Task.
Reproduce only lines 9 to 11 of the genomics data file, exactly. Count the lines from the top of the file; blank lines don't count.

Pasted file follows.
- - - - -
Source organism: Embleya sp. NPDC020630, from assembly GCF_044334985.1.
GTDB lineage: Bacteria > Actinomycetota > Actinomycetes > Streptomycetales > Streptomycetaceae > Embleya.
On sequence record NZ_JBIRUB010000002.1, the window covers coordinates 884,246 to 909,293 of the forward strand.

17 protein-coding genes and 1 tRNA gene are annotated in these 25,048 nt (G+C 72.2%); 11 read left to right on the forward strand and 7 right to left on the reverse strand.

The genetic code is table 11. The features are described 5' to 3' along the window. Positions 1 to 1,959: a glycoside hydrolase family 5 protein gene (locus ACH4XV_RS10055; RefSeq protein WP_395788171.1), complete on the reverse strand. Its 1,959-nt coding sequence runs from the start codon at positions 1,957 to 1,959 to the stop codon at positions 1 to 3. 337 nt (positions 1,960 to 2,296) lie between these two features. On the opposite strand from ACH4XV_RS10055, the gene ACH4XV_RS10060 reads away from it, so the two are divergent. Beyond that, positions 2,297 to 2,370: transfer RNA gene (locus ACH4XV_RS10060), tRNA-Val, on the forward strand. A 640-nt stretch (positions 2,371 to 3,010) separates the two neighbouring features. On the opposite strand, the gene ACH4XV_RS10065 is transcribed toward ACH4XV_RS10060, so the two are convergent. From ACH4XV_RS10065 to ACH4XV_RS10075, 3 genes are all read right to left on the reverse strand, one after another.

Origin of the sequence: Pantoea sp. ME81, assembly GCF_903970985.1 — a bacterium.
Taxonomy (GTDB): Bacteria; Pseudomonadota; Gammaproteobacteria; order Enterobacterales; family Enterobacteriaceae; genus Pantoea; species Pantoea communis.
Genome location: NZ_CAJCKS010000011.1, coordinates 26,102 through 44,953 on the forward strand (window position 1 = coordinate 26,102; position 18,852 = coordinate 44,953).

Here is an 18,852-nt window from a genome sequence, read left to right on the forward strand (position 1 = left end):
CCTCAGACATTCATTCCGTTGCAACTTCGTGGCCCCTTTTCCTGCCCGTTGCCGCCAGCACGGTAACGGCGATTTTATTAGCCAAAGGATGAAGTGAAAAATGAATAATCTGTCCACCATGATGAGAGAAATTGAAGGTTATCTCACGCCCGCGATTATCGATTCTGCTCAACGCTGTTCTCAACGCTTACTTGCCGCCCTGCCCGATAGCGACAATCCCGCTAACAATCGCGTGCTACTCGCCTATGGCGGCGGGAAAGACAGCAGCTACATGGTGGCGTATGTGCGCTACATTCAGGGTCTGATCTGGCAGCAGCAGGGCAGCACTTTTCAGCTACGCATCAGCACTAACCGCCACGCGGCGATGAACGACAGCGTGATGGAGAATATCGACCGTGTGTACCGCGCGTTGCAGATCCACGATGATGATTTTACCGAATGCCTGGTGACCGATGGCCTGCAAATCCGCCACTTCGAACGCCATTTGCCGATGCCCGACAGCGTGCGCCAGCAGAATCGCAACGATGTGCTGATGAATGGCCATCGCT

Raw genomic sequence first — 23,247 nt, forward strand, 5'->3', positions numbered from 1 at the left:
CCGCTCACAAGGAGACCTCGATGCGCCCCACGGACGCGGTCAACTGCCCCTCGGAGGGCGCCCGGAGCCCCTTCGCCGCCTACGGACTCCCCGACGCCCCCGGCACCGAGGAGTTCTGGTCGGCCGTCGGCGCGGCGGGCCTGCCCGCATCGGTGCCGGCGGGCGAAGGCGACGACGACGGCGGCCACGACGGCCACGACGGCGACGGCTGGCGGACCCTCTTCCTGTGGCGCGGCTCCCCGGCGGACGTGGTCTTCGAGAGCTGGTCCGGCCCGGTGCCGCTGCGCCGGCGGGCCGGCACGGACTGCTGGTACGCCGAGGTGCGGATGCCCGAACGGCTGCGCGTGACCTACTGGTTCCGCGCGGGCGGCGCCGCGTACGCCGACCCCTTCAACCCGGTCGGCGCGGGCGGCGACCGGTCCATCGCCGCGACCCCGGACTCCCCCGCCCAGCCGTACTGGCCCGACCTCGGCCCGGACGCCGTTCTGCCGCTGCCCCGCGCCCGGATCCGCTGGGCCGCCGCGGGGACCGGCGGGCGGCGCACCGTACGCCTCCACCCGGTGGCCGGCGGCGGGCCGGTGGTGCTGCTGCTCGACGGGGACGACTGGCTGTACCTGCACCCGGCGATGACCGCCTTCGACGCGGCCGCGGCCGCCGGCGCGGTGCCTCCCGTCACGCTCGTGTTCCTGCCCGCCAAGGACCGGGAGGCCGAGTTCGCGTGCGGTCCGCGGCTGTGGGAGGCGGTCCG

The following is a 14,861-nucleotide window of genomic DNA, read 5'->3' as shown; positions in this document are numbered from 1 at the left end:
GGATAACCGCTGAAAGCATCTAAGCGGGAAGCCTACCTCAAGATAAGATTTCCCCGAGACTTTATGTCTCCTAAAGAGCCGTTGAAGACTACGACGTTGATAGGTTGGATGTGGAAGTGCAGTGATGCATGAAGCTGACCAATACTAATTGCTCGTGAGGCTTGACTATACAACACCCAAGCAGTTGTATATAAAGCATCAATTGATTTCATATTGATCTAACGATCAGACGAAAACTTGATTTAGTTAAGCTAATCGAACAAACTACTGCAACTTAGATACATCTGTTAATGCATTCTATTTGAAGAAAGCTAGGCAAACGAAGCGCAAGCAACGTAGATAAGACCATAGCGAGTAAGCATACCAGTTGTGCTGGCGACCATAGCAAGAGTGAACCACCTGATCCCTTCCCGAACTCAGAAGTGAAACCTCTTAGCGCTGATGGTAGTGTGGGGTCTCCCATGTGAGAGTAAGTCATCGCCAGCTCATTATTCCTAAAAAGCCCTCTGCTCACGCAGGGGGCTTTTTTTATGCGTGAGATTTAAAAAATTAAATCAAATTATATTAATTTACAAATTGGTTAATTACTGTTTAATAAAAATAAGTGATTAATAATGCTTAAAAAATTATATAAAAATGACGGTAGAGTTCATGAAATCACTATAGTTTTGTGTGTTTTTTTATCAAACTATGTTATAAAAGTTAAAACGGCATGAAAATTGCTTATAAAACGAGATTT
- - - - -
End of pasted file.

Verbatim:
Here is an 18,852-nt window from a genome sequence, read left to right on the forward strand (position 1 = left end):
CCTCAGACATTCATTCCGTTGCAACTTCGTGGCCCCTTTTCCTGCCCGTTGCCGCCAGCACGGTAACGGCGATTTTATTAGCCAAAGGATGAAGTGAAAAATGAATAATCTGTCCACCATGATGAGAGAAATTGAAGGTTATCTCACGCCCGCGATTATCGATTCTGCTCAACGCTGTTCTCAACGCTTACTTGCCGCCCTGCCCGATAGCGACAATCCCGCTAACAATCGCGTGCTACTCGCCTATGGCGGCGGGAAAGACAGCAGCTACATGGTGGCGTATGTGCGCTACATTCAGGGTCTGATCTGGCAGCAGCAGGGCAGCACTTTTCAGCTACGCATCAGCACTAACCGCCACGCGGCGATGAACGACAGCGTGATGGAGAATATCGACCGTGTGTACCGCGCGTTGCAGATCCACGATGATGATTTTACCGAATGCCTGGTGACCGATGGCCTGCAAATCCGCCACTTCGAACGCCATTTGCCGATGCCCGACAGCGTGCGCCAGCAGAATCGCAACGATGTGCTGATGAATGGCCATCGCT

Raw genomic sequence first — 23,247 nt, forward strand, 5'->3', positions numbered from 1 at the left: